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Two new podcast studios have been created this fall at Trinity College’s Raether Library and Information Technology Center. These studios, known as Story Labs, will enable faculty, staff, and students to record and edit their own podcasts, audio stories, and other media on professional equipment that is available to them 24 hours a day, seven days a week.

Samantha Tarpley '20 and Tom Grady '22 in the Story Lab.
Samantha Tarpley ’20 and Tom Grady ’22 in one of the Story Labs.

“The ability to record and edit audio and transform it into a class assignment, research, or creative project will offer Trinity students a unique resource to pursue their studies on campus in a dynamic way and to carry this knowledge into their respective careers,” said Mary Mahoney, the Andrew W. Mellon Postdoctoral Fellow in Digital Humanities. Mahoney has been leading the effort to create these spaces along with Angie Wolf, the director of educational media and video production for Information Technology Services. The new studios, Mahoney said, will enrich the academic experience by encouraging students to think strategically about effective communication and consumer content.

Story Labs Podcast Recording StudiosEach studio is outfitted with high-quality microphones and easy-to-navigate recording software. Included within each space are instructions on how to operate the equipment and edit recordings. Additionally, help is just around the corner because the Story Labs are located near the Student Technology Associates in the Center for Education Technology on Level 1 of the library. In an effort to promote digital scholarship, a year-long program open to the Trinity community will focus on the development, creation, and distribution of podcasts.

The Raether Library and Information Technology Center offers a wide variety of technological instruments, workshops, and work spaces. In recent years, there has been a push to encourage digital scholarship, which Mahoney described as the use of digital tools and practices across academic disciplines. The Story Labs add to Trinity’s educational technology, which already includes 3-D printing and virtual reality spaces. Wolf added, “While some students may already have experience with producing podcasts, the Story Labs offer a dedicated on-campus space to this effort and provide high-quality equipment and software.”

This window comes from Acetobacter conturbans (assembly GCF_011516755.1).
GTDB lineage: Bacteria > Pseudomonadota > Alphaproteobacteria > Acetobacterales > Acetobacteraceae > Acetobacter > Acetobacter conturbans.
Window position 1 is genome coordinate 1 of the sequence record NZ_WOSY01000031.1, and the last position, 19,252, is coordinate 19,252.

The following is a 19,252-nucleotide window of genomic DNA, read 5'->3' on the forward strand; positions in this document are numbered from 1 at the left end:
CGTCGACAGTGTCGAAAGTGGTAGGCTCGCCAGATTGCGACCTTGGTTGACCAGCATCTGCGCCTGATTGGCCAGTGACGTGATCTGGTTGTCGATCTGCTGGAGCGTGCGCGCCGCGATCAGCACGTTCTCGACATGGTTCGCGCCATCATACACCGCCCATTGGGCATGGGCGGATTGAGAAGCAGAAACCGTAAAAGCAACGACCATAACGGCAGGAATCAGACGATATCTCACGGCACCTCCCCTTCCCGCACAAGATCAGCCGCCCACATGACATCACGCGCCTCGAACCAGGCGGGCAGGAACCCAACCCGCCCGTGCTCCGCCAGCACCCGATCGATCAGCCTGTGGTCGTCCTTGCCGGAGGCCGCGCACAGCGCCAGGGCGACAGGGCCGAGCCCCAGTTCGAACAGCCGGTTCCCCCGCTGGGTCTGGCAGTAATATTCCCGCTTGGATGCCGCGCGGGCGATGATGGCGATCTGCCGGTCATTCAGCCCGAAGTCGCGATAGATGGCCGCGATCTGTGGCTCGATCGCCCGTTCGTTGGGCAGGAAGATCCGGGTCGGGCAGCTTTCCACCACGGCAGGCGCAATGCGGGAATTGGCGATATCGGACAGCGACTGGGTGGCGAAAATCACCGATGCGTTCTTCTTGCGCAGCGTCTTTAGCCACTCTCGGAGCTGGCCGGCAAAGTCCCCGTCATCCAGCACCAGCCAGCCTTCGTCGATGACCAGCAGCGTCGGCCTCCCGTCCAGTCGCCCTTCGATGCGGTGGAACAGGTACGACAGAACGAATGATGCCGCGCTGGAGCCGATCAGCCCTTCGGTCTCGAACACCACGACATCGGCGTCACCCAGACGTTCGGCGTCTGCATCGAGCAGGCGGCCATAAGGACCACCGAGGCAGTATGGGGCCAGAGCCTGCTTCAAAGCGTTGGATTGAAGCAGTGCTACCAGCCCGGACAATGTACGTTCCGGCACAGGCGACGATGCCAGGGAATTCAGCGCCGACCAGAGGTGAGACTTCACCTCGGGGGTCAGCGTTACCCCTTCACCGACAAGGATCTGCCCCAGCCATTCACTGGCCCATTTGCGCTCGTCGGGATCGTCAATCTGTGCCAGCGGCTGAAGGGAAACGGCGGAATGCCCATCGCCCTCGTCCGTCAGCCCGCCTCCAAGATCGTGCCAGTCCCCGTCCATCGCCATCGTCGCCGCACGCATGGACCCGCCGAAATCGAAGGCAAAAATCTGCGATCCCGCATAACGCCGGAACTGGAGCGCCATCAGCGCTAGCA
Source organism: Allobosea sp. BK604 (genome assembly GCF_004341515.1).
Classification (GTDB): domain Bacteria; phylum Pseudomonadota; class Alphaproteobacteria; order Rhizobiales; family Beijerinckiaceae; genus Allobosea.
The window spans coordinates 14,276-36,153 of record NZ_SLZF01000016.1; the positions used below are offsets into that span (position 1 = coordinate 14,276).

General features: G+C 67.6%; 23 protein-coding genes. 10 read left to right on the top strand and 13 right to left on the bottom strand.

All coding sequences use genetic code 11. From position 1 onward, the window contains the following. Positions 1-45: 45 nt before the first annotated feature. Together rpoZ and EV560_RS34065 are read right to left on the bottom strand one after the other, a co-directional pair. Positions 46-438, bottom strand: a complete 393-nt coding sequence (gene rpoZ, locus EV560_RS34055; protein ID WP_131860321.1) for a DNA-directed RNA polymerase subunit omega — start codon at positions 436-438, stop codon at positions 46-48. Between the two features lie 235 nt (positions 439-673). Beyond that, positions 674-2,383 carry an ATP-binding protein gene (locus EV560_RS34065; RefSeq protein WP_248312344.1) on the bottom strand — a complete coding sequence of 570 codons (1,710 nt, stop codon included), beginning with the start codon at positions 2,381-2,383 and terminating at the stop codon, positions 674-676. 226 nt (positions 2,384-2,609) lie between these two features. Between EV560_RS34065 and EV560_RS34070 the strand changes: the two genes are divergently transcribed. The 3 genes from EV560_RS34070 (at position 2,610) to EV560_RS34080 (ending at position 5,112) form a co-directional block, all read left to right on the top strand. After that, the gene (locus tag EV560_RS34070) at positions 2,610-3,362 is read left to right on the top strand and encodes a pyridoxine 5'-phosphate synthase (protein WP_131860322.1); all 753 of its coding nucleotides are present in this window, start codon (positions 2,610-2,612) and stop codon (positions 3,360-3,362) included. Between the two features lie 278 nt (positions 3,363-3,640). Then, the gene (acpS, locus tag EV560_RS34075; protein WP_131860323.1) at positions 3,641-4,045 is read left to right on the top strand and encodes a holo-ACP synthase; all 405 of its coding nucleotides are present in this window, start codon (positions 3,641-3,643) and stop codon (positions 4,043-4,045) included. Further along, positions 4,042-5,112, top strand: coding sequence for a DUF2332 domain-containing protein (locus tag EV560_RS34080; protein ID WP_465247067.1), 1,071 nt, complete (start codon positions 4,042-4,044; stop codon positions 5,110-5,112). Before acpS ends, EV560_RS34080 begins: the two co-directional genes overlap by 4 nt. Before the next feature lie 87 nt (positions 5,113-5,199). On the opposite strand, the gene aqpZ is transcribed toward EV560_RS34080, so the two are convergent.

Angie Wolf (right), director of educational media and video production for Information Technology Services, shows Emily Wickles ’20 how to use the Story Lab equipment and software.

The Story Labs also benefit the work of staff and faculty, including Associate Professor of History and International Studies Seth Markle, who has outlined a new course for the History Department called “Podcasting History.” Markle also has been using the studios to develop his own podcast, “UnRefined.” He said, “‘UnRefined’ explores the relationship between hip-hop and higher education by investigating the experiences and critical perspectives of educators, researchers, activists, scholars, and artists. ‘UnRefined’ takes a closer look inside academia, shedding a light on the educative potential of hip-hop and the many ways in which it functions in the college space.”

The Story Labs on the main campus are not the first of their kind for Trinity. There is a similar studio at Trinity’s campus in Trinidad and Tobago that Mahoney and Wolf helped to launch last summer with Roannta Dalrymple, the on-site director of Trinity in Trinidad. The Office of Study Away co-founded the studios in an effort to encourage students to produce creative reflections of their experiences abroad. At the end of a semester, these stories will be presented at a storytelling festival, allowing students to relate to each other and their faculty members in an anecdotal and intimate way.

Jennifer Summerhays, the director of Office of Study Away and co-designer of Trinidad’s Story Labs, said, “I know that students are positively impacted by telling their stories when they return from studying away. Sharing stories and then being required to edit them for an audience is one way students make better sense of what they’ve lived abroad. Storytelling is a powerful reflective and pedagogical tool post study away.” In utilizing the Story Labs abroad, students are able to reflect more deeply, think more creatively, and document their developing knowledge base, Summerhays added.

Emily Wickles ’20 recording in a Story Lab podcast studio.
Emily Wickles ’20 recording in a Story Lab podcast studio.

As Mahoney said, “This project is in keeping with Trinity’s mission in that it offers students a way of thinking with digital tools that can help them grow as scholars and contribute to both their community here and to the broader world of which they are a part.”

Additionally, Markle said, “Podcasts speak to student interests on a number of levels, allowing them to be creative while gaining important skills in editing, storytelling, and communication.”

Story Labs Podcast Recording Studios

To learn more about the digital liberal arts at Trinity, click here.

Trinity students and employees can reserve time in the Story Labs by clicking here.

For more information on the Story Labs, contact Mary Mahoney, Angie Wolf, or the student technology assistants.

Written by Emily Wickles ’20


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